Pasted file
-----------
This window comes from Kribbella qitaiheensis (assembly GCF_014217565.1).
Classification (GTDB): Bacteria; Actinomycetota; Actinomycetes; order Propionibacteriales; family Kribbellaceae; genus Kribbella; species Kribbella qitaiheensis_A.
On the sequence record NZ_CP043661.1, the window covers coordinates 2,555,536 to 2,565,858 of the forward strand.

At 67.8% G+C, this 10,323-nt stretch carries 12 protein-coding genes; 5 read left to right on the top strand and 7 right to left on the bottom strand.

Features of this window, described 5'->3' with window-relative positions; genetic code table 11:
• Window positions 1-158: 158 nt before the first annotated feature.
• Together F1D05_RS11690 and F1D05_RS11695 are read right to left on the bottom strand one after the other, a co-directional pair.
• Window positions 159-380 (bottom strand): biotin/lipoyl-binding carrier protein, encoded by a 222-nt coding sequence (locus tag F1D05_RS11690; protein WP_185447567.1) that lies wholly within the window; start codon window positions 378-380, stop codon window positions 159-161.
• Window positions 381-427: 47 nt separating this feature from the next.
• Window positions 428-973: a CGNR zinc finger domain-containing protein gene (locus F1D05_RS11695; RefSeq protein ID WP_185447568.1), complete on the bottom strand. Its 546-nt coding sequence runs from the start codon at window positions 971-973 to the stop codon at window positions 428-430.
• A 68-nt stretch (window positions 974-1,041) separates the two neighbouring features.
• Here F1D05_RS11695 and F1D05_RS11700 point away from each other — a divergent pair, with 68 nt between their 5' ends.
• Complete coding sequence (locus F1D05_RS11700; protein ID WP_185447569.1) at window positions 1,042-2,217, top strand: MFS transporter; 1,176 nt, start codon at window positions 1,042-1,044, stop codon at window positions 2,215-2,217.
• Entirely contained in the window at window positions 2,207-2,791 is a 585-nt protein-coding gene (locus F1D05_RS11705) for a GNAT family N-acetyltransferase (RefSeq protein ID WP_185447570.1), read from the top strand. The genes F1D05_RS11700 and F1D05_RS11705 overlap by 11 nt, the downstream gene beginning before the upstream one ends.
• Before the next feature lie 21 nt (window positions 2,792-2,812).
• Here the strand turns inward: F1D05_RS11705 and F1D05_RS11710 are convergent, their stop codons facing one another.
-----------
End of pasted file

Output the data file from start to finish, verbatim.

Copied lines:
This window comes from Kribbella qitaiheensis (assembly GCF_014217565.1).
Classification (GTDB): Bacteria; Actinomycetota; Actinomycetes; order Propionibacteriales; family Kribbellaceae; genus Kribbella; species Kribbella qitaiheensis_A.
On the sequence record NZ_CP043661.1, the window covers coordinates 2,555,536 to 2,565,858 of the forward strand.

At 67.8% G+C, this 10,323-nt stretch carries 12 protein-coding genes; 5 read left to right on the top strand and 7 right to left on the bottom strand.

Features of this window, described 5'->3' with window-relative positions; genetic code table 11:
• Window positions 1-158: 158 nt before the first annotated feature.
• Together F1D05_RS11690 and F1D05_RS11695 are read right to left on the bottom strand one after the other, a co-directional pair.
• Window positions 159-380 (bottom strand): biotin/lipoyl-binding carrier protein, encoded by a 222-nt coding sequence (locus tag F1D05_RS11690; protein WP_185447567.1) that lies wholly within the window; start codon window positions 378-380, stop codon window positions 159-161.
• Window positions 381-427: 47 nt separating this feature from the next.
• Window positions 428-973: a CGNR zinc finger domain-containing protein gene (locus F1D05_RS11695; RefSeq protein ID WP_185447568.1), complete on the bottom strand. Its 546-nt coding sequence runs from the start codon at window positions 971-973 to the stop codon at window positions 428-430.
• A 68-nt stretch (window positions 974-1,041) separates the two neighbouring features.
• Here F1D05_RS11695 and F1D05_RS11700 point away from each other — a divergent pair, with 68 nt between their 5' ends.
• Complete coding sequence (locus F1D05_RS11700; protein ID WP_185447569.1) at window positions 1,042-2,217, top strand: MFS transporter; 1,176 nt, start codon at window positions 1,042-1,044, stop codon at window positions 2,215-2,217.
• Entirely contained in the window at window positions 2,207-2,791 is a 585-nt protein-coding gene (locus F1D05_RS11705) for a GNAT family N-acetyltransferase (RefSeq protein ID WP_185447570.1), read from the top strand. The genes F1D05_RS11700 and F1D05_RS11705 overlap by 11 nt, the downstream gene beginning before the upstream one ends.
• Before the next feature lie 21 nt (window positions 2,792-2,812).
• Here the strand turns inward: F1D05_RS11705 and F1D05_RS11710 are convergent, their stop codons facing one another.